And this outlook extends beyond a single speech. This philosophy has permeated her work as a dogged advocate for racial preferences on campus and as an appellate judge as well. She played a critical role in the New Haven firefighter case (Ricci v. DeStefano) which makes clear her views on racial discrimination. In that case she voted with the majority of the Second Circuit to reject the claim of Frank Ricci, a white, dyslexic firefighter, who struggled for a top grade on a promotion exam, only to have the test thrown out because no African Americans achieved a top score.
Sotomayor did not merely vote against Ricci’s claim. Taylor explains that after the district court dismissed Ricci’s claim, Sotomayor did her best to nix his claim — and then to also foreclose his opportunity to appeal the case:
A three-judge panel of the U.S. Court of Appeals for the 2nd Circuit affirmed the dismissal, in a process so peculiar as to fan suspicions that some or all of the judges were embarrassed by the ugliness of the actions that they were blessing and were trying to sweep the case quietly under the rug, perhaps to avoid Supreme Court review or public criticism, or both. …
So were the three 2nd Circuit judges who heard the initial appeal, including Sonia Sotomayor, who is touted by liberal and Hispanic groups as a leading candidate for an Obama appointment to the Supreme Court. The three-judge panel initially deep-sixed the firefighters’ appeal in a cursory, unpublished order that disclosed virtually nothing about the nature of the ideologically explosive case.
Then the Circuit’s more conservative judges got wind of the case. They sought to have it reheard by the full Appeals Court but lost in a 7-6 vote.
Her actions raised the ire of her colleague Jose Cabranes (a Clinton appointee) who questioned why Sotomayor’s panel had issued its initial “perfunctory” opinion with no mention of the hot-button constitutional issues which were clearly germane to the case. The case is now before the U.S. Supreme Court. Court watchers at the oral argument opined that the Court seemed ready to reverse the Second Circuit’s decision and thereby deal a blow to Sotomayor’s scheme to deprive Ricci of both his promotion and his day in court.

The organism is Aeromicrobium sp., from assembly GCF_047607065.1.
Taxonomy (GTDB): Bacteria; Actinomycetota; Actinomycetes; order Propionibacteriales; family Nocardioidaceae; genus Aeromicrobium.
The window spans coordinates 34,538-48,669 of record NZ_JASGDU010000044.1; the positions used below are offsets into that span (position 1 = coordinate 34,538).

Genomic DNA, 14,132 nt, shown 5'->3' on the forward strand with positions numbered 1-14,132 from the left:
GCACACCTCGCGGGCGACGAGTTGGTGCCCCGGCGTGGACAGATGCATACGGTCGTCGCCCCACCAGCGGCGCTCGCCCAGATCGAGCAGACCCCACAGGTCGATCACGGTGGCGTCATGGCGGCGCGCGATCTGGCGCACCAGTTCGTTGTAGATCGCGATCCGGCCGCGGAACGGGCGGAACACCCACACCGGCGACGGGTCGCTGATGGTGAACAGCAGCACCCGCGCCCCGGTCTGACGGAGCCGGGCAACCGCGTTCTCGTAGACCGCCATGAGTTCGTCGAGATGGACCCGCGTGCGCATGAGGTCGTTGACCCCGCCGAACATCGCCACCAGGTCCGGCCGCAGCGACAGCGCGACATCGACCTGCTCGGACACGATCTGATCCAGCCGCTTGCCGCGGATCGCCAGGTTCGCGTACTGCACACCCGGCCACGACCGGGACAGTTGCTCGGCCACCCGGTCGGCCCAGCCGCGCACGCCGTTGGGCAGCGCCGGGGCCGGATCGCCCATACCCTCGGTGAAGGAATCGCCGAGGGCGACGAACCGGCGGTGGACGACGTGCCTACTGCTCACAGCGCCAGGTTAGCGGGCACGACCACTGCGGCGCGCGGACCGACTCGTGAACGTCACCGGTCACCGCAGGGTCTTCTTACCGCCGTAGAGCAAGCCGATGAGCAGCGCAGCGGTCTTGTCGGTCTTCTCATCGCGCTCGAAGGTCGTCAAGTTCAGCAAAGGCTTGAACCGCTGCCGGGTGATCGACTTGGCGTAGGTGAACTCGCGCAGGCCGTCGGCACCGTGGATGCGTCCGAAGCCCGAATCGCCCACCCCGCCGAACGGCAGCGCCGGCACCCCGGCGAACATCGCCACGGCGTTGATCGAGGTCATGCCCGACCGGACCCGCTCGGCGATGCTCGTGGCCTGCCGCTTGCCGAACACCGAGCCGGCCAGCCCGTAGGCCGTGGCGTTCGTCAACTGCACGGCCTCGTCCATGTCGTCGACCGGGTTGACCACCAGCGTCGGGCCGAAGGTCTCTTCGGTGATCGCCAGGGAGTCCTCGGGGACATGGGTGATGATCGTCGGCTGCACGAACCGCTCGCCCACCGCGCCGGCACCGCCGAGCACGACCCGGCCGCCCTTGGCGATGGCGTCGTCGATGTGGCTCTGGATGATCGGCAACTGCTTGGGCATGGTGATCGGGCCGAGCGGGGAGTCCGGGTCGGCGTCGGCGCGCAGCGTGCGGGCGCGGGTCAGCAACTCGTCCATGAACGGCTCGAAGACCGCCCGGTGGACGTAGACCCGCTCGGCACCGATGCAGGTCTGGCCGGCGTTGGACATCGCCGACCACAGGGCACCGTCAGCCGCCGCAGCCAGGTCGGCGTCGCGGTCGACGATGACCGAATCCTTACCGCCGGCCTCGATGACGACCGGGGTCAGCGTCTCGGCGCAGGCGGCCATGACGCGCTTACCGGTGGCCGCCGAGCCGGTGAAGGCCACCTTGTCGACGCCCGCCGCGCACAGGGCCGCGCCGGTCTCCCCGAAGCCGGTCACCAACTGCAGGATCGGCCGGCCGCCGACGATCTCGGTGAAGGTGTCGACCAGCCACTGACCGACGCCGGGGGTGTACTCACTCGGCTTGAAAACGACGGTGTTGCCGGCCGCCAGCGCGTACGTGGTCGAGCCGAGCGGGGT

Even Richard Cohen, hardly a conservative, suggested (before Sotomayor’s nomination) that Ricci is a test of sorts:
Blatant affirmative action always entailed a disturbing and ex post facto changing of the rules — oops, you’re white. Sorry, not what we wanted. As a consequence, it was not racists who were punished but all whites. There is no need to cling to such a remedy anymore. There is, though, every need to retain and strengthen anti-discrimination laws, especially in areas such as fire departments, where racial discrimination was once endemic. Sufficient progress has been made to revert to treating individuals as individuals. After all, it is not some amorphous entity called “whites” who will suffer: It is un-lieutenant Ricci.
[. . .]
Ricci is not just a legal case but a man who has been deprived of the pursuit of happiness on account of race. Obama’s Supreme Court nominee ought to be able to look the New Haven fireman in the eye and tell him whether he has been treated fairly or not. There’s a litmus test for you.
Ricci highlights then two troubling aspects of Sotomayor’s judging: a contempt for colorblind equality and a view that the rule of law is simply an inconvenience to be sidestepped on the road to some grander vision of social justice (presumably one which doesn’t entail judging citizens according to the content of their character).
So rather than chase down the many strains of Sotomayor’s questionable jurisprudence or bemoan the fact that she offends conservative sensibilities in so many ways, conservative activists and Republican senators would do well to focus on two issues. Does she believe in the rule of law? And does she believe in equality — that is, the right to be judged according to one’s merit and adherence to the view that race does not determine one’s intellectual ability or moral value?
If there is any possibility the answer to either is “no” then the Senate should — indeed must — reject her nomination.